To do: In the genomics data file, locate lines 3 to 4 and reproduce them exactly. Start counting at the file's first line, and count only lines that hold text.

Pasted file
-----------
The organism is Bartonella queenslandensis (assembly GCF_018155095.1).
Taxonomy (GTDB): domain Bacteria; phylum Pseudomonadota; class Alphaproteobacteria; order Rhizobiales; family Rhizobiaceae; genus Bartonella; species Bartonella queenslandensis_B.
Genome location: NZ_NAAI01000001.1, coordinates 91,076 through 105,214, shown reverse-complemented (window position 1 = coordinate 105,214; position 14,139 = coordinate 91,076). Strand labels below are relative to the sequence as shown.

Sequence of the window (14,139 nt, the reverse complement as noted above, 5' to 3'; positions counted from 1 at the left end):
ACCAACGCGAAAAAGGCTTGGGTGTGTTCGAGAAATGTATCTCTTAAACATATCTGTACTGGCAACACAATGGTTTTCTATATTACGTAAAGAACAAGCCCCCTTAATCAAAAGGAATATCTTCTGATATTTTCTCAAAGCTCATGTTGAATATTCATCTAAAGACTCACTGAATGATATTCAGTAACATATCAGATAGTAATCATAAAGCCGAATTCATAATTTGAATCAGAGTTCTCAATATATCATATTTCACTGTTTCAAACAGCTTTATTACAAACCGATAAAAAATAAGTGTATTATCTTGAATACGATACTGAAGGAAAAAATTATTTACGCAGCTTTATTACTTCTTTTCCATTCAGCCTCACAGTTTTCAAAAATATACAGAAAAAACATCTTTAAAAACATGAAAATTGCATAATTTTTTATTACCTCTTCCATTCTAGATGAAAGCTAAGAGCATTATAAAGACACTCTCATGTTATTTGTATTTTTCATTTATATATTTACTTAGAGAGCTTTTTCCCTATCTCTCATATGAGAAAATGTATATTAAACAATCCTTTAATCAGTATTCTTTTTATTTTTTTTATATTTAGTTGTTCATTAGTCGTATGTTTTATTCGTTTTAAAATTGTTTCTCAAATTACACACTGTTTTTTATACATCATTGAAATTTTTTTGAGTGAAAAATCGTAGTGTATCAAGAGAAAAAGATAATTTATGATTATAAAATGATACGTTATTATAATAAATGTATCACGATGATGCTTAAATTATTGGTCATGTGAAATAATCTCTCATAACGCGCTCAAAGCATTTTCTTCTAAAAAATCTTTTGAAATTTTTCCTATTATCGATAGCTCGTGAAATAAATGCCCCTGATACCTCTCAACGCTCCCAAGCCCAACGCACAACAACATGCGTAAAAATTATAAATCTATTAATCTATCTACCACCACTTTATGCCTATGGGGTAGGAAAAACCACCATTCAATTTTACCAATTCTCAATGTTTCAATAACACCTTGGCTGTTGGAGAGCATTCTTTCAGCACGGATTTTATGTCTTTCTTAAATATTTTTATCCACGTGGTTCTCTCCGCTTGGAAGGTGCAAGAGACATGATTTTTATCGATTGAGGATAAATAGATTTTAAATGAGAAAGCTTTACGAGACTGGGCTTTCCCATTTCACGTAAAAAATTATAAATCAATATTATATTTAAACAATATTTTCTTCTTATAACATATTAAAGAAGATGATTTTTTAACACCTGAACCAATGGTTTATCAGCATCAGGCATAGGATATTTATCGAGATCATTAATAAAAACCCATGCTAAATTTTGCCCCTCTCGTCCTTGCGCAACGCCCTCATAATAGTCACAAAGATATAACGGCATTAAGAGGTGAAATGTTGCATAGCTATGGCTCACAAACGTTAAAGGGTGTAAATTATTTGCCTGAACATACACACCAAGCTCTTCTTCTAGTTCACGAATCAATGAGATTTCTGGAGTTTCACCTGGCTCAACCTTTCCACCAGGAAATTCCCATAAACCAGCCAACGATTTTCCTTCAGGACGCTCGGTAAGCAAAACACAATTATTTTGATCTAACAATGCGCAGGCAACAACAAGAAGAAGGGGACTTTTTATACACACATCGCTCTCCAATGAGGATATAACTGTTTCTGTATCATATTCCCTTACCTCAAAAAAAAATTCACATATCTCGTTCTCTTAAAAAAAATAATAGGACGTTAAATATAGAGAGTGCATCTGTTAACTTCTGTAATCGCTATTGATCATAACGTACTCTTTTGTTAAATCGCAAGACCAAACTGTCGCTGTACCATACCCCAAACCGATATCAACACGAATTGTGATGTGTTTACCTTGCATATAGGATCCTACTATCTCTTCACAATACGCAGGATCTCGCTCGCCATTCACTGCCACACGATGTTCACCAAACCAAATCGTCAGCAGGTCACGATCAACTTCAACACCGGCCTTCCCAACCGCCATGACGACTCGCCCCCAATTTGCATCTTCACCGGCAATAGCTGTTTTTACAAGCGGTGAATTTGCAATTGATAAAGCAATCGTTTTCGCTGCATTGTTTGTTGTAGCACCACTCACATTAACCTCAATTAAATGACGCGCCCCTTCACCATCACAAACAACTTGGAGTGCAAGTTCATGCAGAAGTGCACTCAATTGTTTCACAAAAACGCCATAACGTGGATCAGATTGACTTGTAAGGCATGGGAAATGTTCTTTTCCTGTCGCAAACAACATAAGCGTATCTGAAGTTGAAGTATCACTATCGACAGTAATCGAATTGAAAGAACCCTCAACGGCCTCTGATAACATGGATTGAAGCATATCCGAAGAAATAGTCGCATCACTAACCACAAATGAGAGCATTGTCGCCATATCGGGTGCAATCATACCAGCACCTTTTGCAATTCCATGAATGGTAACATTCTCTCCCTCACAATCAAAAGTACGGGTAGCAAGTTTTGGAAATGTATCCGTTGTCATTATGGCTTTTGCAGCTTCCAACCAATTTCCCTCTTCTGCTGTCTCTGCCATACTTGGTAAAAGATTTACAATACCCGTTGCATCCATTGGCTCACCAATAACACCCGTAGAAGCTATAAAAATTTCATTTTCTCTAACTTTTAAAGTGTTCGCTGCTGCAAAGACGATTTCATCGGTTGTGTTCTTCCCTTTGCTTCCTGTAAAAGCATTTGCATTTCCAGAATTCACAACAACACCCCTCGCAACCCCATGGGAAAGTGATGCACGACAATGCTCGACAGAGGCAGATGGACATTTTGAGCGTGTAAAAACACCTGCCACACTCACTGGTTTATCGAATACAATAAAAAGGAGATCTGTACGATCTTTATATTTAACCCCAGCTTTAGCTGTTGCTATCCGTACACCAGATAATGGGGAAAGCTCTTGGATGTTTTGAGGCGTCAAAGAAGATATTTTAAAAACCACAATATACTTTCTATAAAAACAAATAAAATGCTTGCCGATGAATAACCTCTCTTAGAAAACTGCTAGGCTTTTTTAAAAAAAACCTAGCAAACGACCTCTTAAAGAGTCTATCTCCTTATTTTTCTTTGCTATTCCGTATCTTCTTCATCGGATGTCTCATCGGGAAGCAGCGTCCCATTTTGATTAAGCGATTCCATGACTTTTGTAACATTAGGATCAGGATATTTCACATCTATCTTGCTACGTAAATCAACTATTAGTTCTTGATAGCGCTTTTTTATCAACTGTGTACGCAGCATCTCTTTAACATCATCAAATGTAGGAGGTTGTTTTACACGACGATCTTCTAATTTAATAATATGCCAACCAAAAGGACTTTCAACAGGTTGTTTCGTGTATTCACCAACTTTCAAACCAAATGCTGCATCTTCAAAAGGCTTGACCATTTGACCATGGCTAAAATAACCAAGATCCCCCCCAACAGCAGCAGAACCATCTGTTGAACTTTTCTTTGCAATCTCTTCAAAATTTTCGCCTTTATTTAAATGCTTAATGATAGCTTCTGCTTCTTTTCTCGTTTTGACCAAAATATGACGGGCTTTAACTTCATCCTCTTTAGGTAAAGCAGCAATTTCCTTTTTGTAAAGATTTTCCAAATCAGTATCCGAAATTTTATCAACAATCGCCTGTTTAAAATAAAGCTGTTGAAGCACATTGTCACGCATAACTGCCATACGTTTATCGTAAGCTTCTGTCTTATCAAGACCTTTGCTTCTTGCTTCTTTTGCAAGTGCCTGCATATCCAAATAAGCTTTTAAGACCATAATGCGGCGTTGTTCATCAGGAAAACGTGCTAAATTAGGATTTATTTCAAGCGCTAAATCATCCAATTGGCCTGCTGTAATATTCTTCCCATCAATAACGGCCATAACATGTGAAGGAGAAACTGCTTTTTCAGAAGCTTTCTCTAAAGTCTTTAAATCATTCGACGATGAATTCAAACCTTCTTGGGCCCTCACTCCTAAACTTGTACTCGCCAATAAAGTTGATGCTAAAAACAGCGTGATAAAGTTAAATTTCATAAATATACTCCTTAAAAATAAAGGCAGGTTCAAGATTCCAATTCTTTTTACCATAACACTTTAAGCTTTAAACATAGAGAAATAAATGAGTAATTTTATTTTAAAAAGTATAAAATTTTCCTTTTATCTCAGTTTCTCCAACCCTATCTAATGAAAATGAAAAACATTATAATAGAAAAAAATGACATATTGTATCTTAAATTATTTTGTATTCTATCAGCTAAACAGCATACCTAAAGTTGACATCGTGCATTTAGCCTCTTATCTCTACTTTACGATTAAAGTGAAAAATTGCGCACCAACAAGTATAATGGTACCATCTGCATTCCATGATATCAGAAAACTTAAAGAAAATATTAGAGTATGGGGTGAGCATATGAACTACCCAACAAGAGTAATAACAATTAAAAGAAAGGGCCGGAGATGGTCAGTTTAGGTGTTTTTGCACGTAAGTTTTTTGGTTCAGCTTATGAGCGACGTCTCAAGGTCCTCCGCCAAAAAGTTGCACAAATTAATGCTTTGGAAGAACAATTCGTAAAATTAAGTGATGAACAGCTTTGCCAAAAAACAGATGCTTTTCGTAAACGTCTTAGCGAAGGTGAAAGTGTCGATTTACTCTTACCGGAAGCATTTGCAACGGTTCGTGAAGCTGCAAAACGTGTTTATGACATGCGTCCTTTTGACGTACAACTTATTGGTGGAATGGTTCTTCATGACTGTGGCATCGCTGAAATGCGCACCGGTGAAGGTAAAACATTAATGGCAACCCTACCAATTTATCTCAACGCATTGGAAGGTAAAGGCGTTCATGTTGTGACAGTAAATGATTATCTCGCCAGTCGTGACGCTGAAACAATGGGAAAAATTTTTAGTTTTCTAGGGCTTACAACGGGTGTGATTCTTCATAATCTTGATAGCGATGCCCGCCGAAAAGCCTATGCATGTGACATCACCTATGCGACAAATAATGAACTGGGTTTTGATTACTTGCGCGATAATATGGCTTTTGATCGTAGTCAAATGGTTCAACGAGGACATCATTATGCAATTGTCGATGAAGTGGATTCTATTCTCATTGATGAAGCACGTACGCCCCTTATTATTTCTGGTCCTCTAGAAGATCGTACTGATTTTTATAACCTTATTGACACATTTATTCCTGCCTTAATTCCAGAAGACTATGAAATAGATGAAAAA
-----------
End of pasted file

Genome location: NZ_NAAI01000001.1, coordinates 91,076 through 105,214, shown reverse-complemented (window position 1 = coordinate 105,214; position 14,139 = coordinate 91,076). Strand labels below are relative to the sequence as shown.

Sequence of the window (14,139 nt, the reverse complement as noted above, 5' to 3'; positions counted from 1 at the left end):